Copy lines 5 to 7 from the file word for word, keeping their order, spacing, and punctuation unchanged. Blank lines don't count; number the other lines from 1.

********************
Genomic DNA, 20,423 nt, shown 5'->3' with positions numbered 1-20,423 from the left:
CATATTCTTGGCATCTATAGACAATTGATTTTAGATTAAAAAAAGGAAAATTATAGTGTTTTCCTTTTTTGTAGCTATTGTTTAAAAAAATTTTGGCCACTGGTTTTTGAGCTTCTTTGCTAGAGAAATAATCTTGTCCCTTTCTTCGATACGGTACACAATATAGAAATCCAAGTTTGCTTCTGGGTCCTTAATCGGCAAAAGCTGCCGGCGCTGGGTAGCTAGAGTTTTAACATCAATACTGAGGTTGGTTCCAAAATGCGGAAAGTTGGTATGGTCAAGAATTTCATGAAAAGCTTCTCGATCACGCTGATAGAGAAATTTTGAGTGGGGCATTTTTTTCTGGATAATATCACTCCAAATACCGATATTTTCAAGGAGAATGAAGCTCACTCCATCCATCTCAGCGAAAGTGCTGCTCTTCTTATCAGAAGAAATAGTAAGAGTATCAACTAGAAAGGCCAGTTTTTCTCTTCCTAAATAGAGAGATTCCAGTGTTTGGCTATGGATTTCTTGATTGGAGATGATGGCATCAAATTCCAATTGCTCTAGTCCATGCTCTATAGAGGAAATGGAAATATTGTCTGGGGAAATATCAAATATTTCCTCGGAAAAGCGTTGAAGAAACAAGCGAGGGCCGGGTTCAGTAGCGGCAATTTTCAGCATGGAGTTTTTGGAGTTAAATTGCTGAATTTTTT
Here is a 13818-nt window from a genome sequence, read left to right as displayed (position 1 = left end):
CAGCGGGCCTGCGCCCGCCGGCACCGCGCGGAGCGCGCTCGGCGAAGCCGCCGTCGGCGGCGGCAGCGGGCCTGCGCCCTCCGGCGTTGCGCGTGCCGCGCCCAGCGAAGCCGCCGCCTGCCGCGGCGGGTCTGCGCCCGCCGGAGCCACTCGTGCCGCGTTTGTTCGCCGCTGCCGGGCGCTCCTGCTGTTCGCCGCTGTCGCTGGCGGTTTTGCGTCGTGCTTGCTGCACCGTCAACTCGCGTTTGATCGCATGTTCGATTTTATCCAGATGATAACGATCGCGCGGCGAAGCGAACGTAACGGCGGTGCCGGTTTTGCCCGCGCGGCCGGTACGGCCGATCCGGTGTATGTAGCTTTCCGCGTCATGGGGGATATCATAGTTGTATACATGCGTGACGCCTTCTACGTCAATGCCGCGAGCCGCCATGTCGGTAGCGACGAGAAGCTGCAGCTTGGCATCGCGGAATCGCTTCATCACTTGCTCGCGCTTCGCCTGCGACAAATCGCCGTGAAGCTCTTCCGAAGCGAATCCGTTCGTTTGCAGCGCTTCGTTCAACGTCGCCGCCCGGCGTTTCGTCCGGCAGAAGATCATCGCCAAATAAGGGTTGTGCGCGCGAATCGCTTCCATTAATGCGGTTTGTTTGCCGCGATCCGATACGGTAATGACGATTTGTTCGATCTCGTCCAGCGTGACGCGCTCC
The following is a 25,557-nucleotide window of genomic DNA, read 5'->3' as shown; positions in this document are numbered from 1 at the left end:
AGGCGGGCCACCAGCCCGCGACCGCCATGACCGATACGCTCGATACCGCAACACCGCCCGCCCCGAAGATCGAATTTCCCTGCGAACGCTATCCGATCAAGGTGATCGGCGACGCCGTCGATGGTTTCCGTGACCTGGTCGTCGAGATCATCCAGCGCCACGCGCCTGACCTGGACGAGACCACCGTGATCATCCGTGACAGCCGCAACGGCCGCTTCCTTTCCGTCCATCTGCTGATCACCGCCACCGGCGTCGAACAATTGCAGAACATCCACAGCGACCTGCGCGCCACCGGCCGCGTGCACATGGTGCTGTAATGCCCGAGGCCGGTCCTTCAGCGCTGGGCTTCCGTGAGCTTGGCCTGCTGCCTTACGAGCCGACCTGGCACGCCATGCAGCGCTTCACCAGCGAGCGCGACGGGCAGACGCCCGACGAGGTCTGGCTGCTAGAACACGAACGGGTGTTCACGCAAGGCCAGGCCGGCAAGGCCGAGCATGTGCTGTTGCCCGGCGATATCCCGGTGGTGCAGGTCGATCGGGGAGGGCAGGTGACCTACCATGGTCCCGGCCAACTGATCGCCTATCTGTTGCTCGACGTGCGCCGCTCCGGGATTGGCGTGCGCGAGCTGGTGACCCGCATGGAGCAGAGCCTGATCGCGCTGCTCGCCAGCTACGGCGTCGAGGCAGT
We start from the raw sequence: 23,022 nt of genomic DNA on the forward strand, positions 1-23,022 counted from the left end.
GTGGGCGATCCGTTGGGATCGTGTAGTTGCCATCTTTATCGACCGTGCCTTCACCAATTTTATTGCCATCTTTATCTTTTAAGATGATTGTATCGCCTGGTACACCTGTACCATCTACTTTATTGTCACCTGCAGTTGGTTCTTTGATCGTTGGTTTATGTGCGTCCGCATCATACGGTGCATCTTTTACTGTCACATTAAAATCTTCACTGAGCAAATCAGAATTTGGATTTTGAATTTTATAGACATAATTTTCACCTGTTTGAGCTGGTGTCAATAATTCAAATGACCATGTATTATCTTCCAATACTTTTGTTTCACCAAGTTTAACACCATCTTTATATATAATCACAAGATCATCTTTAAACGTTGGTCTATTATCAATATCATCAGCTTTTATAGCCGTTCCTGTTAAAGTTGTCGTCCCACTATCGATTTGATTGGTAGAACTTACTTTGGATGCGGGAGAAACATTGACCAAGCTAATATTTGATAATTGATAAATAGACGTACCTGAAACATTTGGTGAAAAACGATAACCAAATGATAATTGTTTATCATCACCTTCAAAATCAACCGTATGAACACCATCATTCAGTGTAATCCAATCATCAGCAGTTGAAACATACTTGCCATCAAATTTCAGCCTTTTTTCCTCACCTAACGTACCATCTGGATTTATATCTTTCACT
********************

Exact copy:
The following is a 25,557-nucleotide window of genomic DNA, read 5'->3' as shown; positions in this document are numbered from 1 at the left end:
AGGCGGGCCACCAGCCCGCGACCGCCATGACCGATACGCTCGATACCGCAACACCGCCCGCCCCGAAGATCGAATTTCCCTGCGAACGCTATCCGATCAAGGTGATCGGCGACGCCGTCGATGGTTTCCGTGACCTGGTCGTCGAGATCATCCAGCGCCACGCGCCTGACCTGGACGAGACCACCGTGATCATCCGTGACAGCCGCAACGGCCGCTTCCTTTCCGTCCATCTGCTGATCACCGCCACCGGCGTCGAACAATTGCAGAACATCCACAGCGACCTGCGCGCCACCGGCCGCGTGCACATGGTGCTGTAATGCCCGAGGCCGGTCCTTCAGCGCTGGGCTTCCGTGAGCTTGGCCTGCTGCCTTACGAGCCGACCTGGCACGCCATGCAGCGCTTCACCAGCGAGCGCGACGGGCAGACGCCCGACGAGGTCTGGCTGCTAGAACACGAACGGGTGTTCACGCAAGGCCAGGCCGGCAAGGCCGAGCATGTGCTGTTGCCCGGCGATATCCCGGTGGTGCAGGTCGATCGGGGAGGGCAGGTGACCTACCATGGTCCCGGCCAACTGATCGCCTATCTGTTGCTCGACGTGCGCCGCTCCGGGATTGGCGTGCGCGAGCTGGTGACCCGCATGGAGCAGAGCCTGATCGCGCTGCTCGCCAGCTACGGCGTCGAGGCAGT
We start from the raw sequence: 23,022 nt of genomic DNA on the forward strand, positions 1-23,022 counted from the left end.